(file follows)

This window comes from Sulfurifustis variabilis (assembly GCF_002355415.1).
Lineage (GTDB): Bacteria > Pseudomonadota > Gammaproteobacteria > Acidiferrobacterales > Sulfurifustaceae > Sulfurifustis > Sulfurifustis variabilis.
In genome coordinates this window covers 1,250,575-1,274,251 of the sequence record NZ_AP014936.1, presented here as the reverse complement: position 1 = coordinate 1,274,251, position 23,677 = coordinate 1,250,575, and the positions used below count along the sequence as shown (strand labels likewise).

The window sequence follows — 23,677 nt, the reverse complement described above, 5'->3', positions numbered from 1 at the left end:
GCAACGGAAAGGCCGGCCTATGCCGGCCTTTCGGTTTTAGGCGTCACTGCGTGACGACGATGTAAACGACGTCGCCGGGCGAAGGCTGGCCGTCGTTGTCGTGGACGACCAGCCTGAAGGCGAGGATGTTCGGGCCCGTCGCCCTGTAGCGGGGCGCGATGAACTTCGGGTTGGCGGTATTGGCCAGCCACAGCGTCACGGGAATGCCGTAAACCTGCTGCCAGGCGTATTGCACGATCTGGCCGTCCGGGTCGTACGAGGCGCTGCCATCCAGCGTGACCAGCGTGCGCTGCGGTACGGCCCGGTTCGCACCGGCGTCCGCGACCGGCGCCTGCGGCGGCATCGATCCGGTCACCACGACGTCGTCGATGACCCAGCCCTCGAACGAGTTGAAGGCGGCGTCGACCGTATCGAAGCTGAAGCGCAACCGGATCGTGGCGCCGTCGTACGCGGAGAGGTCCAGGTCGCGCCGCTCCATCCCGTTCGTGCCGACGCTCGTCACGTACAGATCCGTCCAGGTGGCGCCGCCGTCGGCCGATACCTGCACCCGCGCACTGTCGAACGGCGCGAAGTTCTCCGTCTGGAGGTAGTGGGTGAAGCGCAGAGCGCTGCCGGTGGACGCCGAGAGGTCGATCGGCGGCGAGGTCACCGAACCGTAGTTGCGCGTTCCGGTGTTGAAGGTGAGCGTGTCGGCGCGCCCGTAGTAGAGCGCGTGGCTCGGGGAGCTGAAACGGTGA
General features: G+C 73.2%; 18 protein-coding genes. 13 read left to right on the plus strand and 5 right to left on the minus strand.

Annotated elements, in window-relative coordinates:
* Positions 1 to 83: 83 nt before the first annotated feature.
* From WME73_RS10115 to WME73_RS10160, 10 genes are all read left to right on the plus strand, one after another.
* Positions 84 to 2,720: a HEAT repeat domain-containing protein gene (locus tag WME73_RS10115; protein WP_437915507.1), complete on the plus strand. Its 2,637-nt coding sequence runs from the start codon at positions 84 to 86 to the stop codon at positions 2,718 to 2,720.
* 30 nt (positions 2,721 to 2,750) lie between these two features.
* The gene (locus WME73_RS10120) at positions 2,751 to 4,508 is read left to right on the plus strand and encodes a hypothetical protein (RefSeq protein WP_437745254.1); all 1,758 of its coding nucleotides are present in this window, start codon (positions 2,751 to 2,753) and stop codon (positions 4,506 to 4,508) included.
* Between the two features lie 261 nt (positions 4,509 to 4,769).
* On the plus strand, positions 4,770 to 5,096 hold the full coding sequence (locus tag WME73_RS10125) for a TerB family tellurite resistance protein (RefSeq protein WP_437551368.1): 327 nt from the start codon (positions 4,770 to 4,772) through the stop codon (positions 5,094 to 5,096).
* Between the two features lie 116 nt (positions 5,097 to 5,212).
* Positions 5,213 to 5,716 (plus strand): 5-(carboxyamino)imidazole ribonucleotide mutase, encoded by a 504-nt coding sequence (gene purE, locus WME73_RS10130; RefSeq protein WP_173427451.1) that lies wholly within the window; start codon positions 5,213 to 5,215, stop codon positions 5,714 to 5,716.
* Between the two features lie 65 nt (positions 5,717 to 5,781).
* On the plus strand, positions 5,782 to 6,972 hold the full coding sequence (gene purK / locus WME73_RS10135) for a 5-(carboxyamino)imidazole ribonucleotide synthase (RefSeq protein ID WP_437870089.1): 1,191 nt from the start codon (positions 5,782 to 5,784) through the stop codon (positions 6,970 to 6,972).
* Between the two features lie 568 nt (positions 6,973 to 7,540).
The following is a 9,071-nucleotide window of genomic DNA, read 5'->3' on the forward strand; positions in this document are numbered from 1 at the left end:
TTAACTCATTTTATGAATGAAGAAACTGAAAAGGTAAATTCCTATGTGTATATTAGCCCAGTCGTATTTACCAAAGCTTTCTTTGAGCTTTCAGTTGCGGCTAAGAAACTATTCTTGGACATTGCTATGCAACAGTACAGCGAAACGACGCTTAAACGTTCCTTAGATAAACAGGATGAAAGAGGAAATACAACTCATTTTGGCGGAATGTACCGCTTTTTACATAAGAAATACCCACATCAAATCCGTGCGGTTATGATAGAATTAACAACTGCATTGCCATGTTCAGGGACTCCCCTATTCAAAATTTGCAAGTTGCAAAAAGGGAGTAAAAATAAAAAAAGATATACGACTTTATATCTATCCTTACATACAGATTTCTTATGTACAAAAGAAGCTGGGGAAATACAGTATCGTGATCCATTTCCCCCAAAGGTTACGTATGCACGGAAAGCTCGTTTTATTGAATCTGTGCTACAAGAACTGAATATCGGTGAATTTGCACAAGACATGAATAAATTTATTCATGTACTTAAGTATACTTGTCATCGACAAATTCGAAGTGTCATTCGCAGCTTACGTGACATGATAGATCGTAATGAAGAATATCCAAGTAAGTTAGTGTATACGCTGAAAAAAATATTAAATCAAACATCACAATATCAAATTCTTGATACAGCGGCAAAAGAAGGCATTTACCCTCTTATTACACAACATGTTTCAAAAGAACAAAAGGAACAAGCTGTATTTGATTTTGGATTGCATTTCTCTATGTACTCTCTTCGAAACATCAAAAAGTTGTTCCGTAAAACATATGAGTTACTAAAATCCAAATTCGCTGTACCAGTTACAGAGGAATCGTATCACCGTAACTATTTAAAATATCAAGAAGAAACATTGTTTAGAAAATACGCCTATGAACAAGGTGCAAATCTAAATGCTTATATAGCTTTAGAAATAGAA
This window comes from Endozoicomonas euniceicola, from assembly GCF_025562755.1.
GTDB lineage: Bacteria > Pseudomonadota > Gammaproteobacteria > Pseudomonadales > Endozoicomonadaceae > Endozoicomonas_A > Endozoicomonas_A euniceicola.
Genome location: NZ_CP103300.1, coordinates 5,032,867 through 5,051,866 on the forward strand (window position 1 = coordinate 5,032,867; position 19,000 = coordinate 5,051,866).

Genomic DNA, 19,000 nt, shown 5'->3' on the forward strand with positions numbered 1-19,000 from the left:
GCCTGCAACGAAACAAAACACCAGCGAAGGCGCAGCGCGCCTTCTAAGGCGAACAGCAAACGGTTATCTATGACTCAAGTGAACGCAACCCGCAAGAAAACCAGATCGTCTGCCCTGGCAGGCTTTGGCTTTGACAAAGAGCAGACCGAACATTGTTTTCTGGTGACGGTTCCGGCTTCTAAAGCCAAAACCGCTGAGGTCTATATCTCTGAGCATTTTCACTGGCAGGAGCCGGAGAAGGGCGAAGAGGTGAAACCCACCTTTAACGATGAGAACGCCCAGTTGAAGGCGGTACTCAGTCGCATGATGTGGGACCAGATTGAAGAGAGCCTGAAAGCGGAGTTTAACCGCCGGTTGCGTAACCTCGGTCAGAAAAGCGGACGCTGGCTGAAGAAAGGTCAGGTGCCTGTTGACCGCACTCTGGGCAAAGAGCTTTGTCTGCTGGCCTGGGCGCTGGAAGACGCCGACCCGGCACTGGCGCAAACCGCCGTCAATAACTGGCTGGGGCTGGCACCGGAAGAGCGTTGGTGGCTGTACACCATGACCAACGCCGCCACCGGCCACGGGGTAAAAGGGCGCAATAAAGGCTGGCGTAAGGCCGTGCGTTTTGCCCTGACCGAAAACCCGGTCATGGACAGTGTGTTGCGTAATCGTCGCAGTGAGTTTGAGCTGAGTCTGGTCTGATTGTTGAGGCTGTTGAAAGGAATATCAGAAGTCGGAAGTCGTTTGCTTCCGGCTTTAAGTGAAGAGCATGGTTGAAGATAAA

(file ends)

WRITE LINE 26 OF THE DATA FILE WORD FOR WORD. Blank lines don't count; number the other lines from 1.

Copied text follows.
GCCTGCAACGAAACAAAACACCAGCGAAGGCGCAGCGCGCCTTCTAAGGCGAACAGCAAACGGTTATCTATGACTCAAGTGAACGCAACCCGCAAGAAAACCAGATCGTCTGCCCTGGCAGGCTTTGGCTTTGACAAAGAGCAGACCGAACATTGTTTTCTGGTGACGGTTCCGGCTTCTAAAGCCAAAACCGCTGAGGTCTATATCTCTGAGCATTTTCACTGGCAGGAGCCGGAGAAGGGCGAAGAGGTGAAACCCACCTTTAACGATGAGAACGCCCAGTTGAAGGCGGTACTCAGTCGCATGATGTGGGACCAGATTGAAGAGAGCCTGAAAGCGGAGTTTAACCGCCGGTTGCGTAACCTCGGTCAGAAAAGCGGACGCTGGCTGAAGAAAGGTCAGGTGCCTGTTGACCGCACTCTGGGCAAAGAGCTTTGTCTGCTGGCCTGGGCGCTGGAAGACGCCGACCCGGCACTGGCGCAAACCGCCGTCAATAACTGGCTGGGGCTGGCACCGGAAGAGCGTTGGTGGCTGTACACCATGACCAACGCCGCCACCGGCCACGGGGTAAAAGGGCGCAATAAAGGCTGGCGTAAGGCCGTGCGTTTTGCCCTGACCGAAAACCCGGTCATGGACAGTGTGTTGCGTAATCGTCGCAGTGAGTTTGAGCTGAGTCTGGTCTGATTGTTGAGGCTGTTGAAAGGAATATCAGAAGTCGGAAGTCGTTTGCTTCCGGCTTTAAGTGAAGAGCATGGTTGAAGATAAA